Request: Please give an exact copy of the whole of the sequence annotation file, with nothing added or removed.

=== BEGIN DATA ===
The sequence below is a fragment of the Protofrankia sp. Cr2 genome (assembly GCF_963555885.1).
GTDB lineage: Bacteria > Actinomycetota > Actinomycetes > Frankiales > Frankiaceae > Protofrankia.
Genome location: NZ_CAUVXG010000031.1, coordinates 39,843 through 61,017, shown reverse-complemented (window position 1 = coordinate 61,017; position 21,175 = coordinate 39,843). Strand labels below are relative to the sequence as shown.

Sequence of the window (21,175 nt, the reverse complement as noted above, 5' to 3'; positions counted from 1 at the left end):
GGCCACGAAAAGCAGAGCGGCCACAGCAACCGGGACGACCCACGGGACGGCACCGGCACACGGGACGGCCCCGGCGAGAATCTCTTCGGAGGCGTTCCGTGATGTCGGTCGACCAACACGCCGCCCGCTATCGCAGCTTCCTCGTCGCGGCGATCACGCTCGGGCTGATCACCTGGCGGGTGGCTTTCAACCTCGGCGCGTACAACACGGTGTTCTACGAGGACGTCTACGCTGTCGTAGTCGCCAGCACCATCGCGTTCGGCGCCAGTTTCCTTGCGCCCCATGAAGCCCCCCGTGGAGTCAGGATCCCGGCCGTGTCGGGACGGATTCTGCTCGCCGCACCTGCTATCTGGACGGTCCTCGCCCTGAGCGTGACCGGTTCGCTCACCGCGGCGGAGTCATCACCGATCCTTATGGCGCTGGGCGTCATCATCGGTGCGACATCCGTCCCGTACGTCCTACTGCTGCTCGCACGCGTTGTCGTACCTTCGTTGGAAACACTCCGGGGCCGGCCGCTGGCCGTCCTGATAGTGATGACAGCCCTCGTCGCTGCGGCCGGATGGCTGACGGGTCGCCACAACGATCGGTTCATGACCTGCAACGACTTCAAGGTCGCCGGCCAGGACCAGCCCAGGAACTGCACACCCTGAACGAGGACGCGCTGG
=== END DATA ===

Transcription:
The sequence below is a fragment of the Protofrankia sp. Cr2 genome (assembly GCF_963555885.1).
GTDB lineage: Bacteria > Actinomycetota > Actinomycetes > Frankiales > Frankiaceae > Protofrankia.
Genome location: NZ_CAUVXG010000031.1, coordinates 39,843 through 61,017, shown reverse-complemented (window position 1 = coordinate 61,017; position 21,175 = coordinate 39,843). Strand labels below are relative to the sequence as shown.

Sequence of the window (21,175 nt, the reverse complement as noted above, 5' to 3'; positions counted from 1 at the left end):
GGCCACGAAAAGCAGAGCGGCCACAGCAACCGGGACGACCCACGGGACGGCACCGGCACACGGGACGGCCCCGGCGAGAATCTCTTCGGAGGCGTTCCGTGATGTCGGTCGACCAACACGCCGCCCGCTATCGCAGCTTCCTCGTCGCGGCGATCACGCTCGGGCTGATCACCTGGCGGGTGGCTTTCAACCTCGGCGCGTACAACACGGTGTTCTACGAGGACGTCTACGCTGTCGTAGTCGCCAGCACCATCGCGTTCGGCGCCAGTTTCCTTGCGCCCCATGAAGCCCCCCGTGGAGTCAGGATCCCGGCCGTGTCGGGACGGATTCTGCTCGCCGCACCTGCTATCTGGACGGTCCTCGCCCTGAGCGTGACCGGTTCGCTCACCGCGGCGGAGTCATCACCGATCCTTATGGCGCTGGGCGTCATCATCGGTGCGACATCCGTCCCGTACGTCCTACTGCTGCTCGCACGCGTTGTCGTACCTTCGTTGGAAACACTCCGGGGCCGGCCGCTGGCCGTCCTGATAGTGATGACAGCCCTCGTCGCTGCGGCCGGATGGCTGACGGGTCGCCACAACGATCGGTTCATGACCTGCAACGACTTCAAGGTCGCCGGCCAGGACCAGCCCAGGAACTGCACACCCTGAACGAGGACGCGCTGG